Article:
The Villains   All great stories have a great protagonist. John Carpenter’s films have a wide arrange of monsters and bad guys. From a possessed 1957 Plymouth Fury named Christine, to a whole island filled with violent criminals in Escape From New York, Carpenter villains run the gamut. The Shape, also known as Michael Myers has even become a pop culture icon since he first appeared in 1978. Perhaps his best creature is the parasitic alien that jumps from host to host in The Thing. This is Carpenter’s best film, and it is party because the alien is convincing and pretty damn cool. A great movie monster goes a long way in telling a great story.

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They Live (1988)

The Anti-Hero   John Carpenter’s films also have another common theme; the anti-hero protagonist. Anti-hero, by definition, is “a central character in a story, movie, or drama, who lacks conventional heroic attributes. Carpenter’s heroes do not wear capes, drive fast cars, or fit into any typical hero mold. Look at these characters, for example. Snake Plisskin is a convicted bank robber who sent into a crime infested Manhattan to save the U.S. president. In Big Trouble in Little China, Jack Burton is hard-living truck driver who battles a sorcerer. For the Kurt Russel hat-trick, whiskey drinking anti-social helicopter pilot McReady battle the alien that invades his Alaskan science outpost in The Thing. Nada, the drifter in They Live and Dr. Loomis, Michael Myers psychiatrist are also examples of Carpenter’s unconventional good guys.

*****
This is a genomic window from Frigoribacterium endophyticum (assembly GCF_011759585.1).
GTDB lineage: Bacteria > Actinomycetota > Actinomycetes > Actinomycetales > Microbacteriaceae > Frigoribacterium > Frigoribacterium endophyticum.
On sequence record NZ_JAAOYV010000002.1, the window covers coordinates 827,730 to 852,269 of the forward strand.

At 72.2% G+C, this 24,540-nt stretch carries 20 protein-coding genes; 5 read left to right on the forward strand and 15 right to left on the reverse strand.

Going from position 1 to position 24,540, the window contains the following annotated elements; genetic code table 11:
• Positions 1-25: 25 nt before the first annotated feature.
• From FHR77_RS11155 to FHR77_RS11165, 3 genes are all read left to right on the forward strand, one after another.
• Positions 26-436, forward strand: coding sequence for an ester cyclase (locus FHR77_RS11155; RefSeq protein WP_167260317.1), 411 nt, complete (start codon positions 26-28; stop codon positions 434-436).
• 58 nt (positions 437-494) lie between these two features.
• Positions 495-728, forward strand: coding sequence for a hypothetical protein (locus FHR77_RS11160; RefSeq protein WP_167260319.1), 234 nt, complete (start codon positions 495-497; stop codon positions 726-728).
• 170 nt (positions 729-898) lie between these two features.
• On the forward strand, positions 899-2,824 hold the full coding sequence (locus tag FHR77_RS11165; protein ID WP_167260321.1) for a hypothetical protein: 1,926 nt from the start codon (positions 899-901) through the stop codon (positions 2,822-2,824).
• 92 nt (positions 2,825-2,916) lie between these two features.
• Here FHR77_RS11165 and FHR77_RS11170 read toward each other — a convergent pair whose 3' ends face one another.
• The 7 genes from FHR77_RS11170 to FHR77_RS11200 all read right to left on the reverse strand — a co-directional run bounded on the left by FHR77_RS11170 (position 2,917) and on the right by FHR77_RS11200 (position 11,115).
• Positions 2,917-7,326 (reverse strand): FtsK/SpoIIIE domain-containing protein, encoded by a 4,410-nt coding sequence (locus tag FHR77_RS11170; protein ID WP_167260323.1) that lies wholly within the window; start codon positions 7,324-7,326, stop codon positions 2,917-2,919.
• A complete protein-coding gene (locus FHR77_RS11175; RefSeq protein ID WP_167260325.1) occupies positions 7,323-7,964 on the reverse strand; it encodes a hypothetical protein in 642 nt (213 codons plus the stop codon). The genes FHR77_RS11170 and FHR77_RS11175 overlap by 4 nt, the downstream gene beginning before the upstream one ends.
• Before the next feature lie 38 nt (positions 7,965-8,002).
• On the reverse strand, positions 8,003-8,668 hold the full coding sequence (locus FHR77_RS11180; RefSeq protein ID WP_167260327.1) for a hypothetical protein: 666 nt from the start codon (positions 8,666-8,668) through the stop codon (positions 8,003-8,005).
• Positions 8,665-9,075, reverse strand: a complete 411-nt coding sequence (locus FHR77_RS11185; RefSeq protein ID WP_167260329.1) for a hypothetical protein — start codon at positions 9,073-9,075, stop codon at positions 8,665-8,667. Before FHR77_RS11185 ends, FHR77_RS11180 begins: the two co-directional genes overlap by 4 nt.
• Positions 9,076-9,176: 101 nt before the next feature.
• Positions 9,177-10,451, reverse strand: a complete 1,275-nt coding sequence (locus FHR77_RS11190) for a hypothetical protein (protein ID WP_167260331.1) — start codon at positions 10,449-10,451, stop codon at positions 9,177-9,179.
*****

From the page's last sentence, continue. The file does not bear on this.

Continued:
Genre Crossover   Blending genres is something that can make a compelling story. John Carpenter is the master of blending horror and science fiction together to make great cinema. Look at films like The Thing, They Live, and Village of the Damned. All great horror films with some science thrown in for good measure. His use of aliens and Martians is pretty much a Carpenter trademark. Humor is also something the director does well. It is usually subtle, but in a movie like Big Trouble, the laughs are right on the surface. Starman is a blend of sci-fi and romance. I think you get the point I am trying to make. The man is a damn good writer and filmmaker.

 

My Top Five John Carpenter Movies:

  1. The Thing
  2. Halloween
  3. Escape From New York
  4. The Fog
  5. They Live / Big Trouble In Little China

T.

List-O-rama: Top Five Favorite John Carpenter Films

Five Favorite John Carpenter Films